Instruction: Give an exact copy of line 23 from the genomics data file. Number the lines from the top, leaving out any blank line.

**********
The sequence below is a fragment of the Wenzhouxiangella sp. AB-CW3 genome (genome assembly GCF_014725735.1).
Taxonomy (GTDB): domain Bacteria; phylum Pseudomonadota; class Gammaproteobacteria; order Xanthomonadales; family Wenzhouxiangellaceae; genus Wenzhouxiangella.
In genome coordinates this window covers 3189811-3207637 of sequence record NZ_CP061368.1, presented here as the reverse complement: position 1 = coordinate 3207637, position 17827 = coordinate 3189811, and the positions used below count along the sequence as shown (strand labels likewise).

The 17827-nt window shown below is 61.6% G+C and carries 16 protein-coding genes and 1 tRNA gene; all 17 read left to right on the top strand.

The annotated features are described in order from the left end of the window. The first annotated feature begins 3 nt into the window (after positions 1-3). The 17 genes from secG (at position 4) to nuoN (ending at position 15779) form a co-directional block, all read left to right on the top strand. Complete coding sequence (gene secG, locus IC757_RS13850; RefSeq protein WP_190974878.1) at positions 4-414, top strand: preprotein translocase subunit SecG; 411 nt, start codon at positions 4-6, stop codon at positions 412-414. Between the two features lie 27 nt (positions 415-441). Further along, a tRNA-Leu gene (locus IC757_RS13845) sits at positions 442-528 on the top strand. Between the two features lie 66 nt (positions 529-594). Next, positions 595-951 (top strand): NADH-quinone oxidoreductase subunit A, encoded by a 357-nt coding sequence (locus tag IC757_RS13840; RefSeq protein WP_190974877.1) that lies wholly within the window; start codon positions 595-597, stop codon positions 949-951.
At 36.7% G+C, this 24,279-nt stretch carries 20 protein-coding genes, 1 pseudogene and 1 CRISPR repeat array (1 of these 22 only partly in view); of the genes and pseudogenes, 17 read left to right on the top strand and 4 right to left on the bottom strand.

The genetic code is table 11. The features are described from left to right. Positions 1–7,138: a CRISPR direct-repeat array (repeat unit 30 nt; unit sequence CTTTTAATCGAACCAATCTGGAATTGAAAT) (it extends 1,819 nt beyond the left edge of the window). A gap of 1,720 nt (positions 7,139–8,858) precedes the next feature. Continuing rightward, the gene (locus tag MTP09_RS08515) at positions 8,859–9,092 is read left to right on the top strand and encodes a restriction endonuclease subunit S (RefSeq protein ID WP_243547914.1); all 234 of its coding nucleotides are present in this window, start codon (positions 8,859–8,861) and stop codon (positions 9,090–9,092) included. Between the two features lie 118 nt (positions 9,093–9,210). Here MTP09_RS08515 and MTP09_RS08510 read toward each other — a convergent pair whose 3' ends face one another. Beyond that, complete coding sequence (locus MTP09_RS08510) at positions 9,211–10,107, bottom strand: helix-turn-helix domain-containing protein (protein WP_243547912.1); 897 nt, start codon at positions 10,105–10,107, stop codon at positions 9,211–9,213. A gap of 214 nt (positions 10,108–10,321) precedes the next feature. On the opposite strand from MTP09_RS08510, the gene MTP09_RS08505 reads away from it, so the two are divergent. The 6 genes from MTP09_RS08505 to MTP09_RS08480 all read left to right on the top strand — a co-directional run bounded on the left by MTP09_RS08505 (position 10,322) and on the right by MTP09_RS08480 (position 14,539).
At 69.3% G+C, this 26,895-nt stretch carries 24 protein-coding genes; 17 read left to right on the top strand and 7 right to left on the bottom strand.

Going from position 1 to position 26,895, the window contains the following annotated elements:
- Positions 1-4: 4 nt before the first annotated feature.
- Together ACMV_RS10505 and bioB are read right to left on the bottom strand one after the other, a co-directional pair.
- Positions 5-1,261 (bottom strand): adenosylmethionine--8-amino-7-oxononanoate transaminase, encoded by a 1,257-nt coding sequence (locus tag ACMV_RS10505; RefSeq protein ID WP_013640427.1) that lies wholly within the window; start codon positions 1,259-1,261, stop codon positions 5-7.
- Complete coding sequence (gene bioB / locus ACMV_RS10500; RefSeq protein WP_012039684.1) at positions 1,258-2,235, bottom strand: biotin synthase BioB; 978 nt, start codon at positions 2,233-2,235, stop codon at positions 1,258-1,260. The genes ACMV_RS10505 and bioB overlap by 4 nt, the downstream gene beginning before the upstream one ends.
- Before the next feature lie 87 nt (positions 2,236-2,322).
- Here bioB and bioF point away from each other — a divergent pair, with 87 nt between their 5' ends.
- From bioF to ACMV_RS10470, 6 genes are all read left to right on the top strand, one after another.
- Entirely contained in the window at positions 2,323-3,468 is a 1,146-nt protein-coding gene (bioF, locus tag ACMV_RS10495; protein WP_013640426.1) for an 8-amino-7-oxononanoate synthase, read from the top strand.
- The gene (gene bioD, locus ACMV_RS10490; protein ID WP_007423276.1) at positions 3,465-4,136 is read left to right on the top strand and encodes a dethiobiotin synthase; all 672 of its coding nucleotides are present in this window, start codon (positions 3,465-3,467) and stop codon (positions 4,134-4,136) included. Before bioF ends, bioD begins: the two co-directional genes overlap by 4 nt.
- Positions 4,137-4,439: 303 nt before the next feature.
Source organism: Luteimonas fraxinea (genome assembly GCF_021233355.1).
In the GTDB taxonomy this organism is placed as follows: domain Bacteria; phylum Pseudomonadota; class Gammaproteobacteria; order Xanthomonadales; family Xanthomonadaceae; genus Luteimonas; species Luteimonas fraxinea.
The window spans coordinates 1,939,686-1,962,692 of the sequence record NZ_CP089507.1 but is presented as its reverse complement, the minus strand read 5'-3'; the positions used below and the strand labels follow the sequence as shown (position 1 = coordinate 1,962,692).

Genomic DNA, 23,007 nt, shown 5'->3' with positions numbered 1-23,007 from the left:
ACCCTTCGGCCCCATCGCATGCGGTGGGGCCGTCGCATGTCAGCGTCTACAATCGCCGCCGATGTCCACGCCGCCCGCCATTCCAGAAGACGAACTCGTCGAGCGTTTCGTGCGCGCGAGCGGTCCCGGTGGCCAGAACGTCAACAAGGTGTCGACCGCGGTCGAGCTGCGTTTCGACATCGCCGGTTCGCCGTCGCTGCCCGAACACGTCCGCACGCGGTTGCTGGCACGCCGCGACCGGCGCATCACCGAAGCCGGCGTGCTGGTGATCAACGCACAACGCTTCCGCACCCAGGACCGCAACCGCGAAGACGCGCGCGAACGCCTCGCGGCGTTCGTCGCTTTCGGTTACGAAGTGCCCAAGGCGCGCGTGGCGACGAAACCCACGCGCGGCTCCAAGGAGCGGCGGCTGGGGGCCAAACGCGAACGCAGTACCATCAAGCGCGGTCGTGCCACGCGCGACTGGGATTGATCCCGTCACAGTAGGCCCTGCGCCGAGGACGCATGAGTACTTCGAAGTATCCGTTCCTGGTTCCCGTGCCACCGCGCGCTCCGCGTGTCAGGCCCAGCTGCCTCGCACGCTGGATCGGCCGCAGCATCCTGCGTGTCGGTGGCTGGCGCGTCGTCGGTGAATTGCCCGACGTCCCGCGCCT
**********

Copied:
Genomic DNA, 23,007 nt, shown 5'->3' with positions numbered 1-23,007 from the left: